Plagues of Egypt by Joseph Turner, 1800.
Researchers have found evidence of natural disasters that could have precipitated the Biblical10 plagues of Egypt. They claim the plagues ~ which led to Moses freeing the Israelites from slavery in the Book of Exodus ~ can be attributed to changes in the climate and environmental disasters that happened hundreds of miles away.
Archaeologists now say the plagues occurred at an ancient city of Pi-Rameses on the Nile Delta, the capital of Egypt during the reign of Rameses the Second, between 1279 BC and 1213 BC. The city was abandoned around 3,000 years ago.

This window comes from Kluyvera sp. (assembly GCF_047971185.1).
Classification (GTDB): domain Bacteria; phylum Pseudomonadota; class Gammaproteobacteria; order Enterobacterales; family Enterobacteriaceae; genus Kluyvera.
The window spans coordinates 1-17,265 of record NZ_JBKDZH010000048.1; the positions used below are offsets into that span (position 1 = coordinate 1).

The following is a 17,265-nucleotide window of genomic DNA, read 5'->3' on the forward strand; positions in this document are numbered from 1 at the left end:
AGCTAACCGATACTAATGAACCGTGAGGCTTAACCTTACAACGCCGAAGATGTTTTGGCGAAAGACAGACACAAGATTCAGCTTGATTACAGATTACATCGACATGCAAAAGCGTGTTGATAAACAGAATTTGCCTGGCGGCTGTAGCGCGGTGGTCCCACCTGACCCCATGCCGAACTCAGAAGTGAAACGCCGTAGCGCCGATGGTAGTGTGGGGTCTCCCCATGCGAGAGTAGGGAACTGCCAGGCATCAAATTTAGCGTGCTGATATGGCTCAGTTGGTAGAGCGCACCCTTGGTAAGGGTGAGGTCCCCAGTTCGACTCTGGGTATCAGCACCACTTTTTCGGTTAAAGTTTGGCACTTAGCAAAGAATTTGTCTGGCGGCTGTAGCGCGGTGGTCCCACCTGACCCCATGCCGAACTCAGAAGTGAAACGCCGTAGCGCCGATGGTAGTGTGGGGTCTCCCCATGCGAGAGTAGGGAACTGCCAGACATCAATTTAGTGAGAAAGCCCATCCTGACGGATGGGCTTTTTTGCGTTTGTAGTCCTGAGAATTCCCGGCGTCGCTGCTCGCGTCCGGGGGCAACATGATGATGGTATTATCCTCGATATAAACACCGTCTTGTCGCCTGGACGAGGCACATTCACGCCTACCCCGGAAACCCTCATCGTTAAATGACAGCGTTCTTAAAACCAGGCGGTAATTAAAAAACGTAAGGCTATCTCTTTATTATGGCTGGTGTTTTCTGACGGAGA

Climatologists have discovered that a dramatic shift in the climate in the area occurred towards the end of Rameses the Second's reign, moving from a warm and wet climate to an extended dry period.
"Pharaoh Rameses II reigned during a very favourable climatic period,” says Augusto Magini, a paleoclimatologist at Heidelberg University. "There was plenty of rain and his country flourished. However, this wet period only lasted a few decades. After Rameses' reign, the climate curve goes sharply downwards. There is a dry period which would certainly have had serious consequences."
The scientists believe this switch in the climate was the trigger for the first of the plagues.
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